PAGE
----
NirSoft has released MMCSnapInsView, a free portable tool which provides details on all the Microsoft Management Console (MMC) snap-ins installed on your PC.
Snap-ins are the Windows components behind many system administration tools -- Event Viewer, Device Manager, Task Scheduler and more -- although they’re also included with some third-party applications.
Build a great presentation and PowerPoint gives you various ways to share it with the world: by email, as a OneDrive link, individual slides, an online presentation, and more.
Social Share is a free Office add-in which also enables PowerPoint to directly share presentations via Facebook and Twitter.
Malwarebytes has issued a detailed report explaining the various tricks Vonteera adware uses to compromise your PC -- and it makes for uncomfortable reading.
Unwanted adverts, unknown Windows services, modified shortcuts, forced installation of uninstallable Chrome extensions, even a way to prevent you running antivirus software -- it’s all here.
Apps tracker is an open source tool that logs which programs are being run on your PC, and for how long.
The program is portable, so there are no intrusive drivers or Windows services to worry about. Just launch it, click the window close button and it minimizes to your system tray.
Changing your baseline volume level in Windows is easy -- click the speaker icon, spin the mouse wheel -- but if you want to adjust the volume of some other device then it quickly gets more complicated.
You might click the "Mixer" link, for instance. Or maybe the speaker icon. And then the levels tab. And then you adjust the various levels for that device, but what if you want to tweak something else…?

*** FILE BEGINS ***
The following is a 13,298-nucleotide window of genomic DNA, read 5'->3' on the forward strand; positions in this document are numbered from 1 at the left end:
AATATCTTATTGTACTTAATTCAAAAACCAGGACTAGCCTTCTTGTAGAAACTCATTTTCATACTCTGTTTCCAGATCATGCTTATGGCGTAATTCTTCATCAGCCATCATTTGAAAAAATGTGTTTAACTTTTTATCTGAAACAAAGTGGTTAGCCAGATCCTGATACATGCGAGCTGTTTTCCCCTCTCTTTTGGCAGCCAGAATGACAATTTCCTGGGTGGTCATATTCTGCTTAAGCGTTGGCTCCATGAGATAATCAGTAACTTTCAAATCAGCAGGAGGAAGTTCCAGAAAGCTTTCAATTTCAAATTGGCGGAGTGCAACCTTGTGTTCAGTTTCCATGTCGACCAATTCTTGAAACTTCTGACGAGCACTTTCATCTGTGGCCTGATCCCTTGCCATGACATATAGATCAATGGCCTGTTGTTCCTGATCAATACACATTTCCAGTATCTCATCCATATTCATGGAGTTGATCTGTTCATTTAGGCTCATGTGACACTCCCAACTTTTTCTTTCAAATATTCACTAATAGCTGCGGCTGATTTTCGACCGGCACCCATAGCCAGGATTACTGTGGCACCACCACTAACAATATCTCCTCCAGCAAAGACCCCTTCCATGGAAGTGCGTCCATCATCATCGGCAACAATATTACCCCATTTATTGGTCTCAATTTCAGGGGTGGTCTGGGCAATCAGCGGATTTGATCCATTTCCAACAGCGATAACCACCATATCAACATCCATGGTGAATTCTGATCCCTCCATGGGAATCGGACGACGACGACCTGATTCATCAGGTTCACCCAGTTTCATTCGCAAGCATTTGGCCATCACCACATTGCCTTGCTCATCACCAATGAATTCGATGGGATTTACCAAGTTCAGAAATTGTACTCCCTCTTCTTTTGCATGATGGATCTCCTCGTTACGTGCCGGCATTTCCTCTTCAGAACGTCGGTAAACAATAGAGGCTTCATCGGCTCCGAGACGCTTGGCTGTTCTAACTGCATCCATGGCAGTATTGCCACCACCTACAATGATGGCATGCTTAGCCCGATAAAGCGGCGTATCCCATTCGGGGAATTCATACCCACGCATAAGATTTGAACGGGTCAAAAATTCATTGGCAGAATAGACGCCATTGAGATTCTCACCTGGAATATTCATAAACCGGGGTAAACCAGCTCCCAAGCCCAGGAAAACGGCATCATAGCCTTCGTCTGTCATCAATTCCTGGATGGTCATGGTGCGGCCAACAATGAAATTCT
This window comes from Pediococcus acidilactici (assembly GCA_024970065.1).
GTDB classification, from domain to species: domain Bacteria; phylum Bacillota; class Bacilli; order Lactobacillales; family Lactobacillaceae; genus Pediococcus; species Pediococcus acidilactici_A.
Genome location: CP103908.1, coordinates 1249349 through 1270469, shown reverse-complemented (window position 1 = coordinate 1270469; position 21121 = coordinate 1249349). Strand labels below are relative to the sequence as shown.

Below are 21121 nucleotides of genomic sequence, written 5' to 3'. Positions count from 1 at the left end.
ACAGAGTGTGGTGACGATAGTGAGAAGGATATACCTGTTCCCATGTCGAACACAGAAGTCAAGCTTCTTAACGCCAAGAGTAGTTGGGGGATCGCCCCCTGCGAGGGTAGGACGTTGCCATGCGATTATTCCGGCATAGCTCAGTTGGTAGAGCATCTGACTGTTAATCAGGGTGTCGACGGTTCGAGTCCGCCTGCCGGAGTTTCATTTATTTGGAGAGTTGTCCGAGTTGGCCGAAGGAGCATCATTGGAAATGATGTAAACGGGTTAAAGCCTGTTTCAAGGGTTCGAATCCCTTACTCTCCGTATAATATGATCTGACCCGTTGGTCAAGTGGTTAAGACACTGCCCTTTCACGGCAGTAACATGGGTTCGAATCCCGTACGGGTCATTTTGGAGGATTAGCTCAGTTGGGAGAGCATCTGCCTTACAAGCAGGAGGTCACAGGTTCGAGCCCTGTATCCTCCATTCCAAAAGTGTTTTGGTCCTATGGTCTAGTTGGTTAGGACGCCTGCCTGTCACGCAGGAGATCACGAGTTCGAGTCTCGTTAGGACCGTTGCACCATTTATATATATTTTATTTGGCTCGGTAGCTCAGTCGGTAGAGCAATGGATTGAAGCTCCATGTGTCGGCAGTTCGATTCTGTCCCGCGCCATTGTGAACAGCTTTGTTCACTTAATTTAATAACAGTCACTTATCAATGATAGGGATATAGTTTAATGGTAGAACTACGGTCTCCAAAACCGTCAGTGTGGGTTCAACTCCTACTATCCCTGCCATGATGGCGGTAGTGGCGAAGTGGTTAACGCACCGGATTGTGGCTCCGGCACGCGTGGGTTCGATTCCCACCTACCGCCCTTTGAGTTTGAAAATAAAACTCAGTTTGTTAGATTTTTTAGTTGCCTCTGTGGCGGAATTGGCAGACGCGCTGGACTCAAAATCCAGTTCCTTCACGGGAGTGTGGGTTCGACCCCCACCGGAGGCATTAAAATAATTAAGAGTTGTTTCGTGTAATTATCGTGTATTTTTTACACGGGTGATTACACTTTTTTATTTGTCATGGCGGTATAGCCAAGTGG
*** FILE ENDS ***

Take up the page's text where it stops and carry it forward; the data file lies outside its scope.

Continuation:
If you’re running a great security suite, with an accurate "second opinion" scanner on hand, then installing a program called Ultra Virus Killer might not seem a high priority.
But wait: despite its name, UVK isn’t just about malware hunting. It has a pile of other PC maintenance and management tools to explore.
The Path environment variable is an important setting which has been around since the days of DOS, yet for some reason Windows has always made it awkward to view and edit.
Fortunately that’s changed with Windows 10’s November update (1511), which finally offers an interface you might actually want to use.
Monitoring your PCs disk space isn’t difficult, at a basic level: just launching Explorer will get you started, and there’s plenty of freeware around to take the process a little further.
That’s probably enough for general home use, but if your system is complex -- more drives, several drive types -- then it might be time for an industrial-strength solution.
IObit has unveiled a new edition of its all-in-one PC maintenance suite, Advanced SystemCare 9.
A new "Speed Up" section includes modules to control Windows startup programs, close resource-hungry apps or processes, remove unwanted browser add-ons and optimize Windows and application settings.
Configuring and optimizing a PC takes some thought, a lot of experience and, usually, a great deal of time. So it’s all the more annoying if your carefully tuned settings are altered by something else, without your permission.
Sometimes you’ll have an idea when this happens. You might install something, carry out a particular action, and the setting changes. If you can’t see when or why a change happens, that could be even worse, especially if it’s something security-related -- perhaps malware was involved. Whatever your situation, you need to investigate further, and a good first step is to monitor the Registry, find out more about what’s being changed, and when. The best way of doing this depends on your precise needs, but here are five possible options.
VirusTotal has announced the availability of sandbox execution for OS X apps, including DMG files, Mach-O executables, and ZIP files containing a Mac app.
Users may submit files via the website, OS X uploader app or API, but reports now contain a "Behavioral information" tab which lists details like the processes launched, DNS queries made, and any files opened, read or written.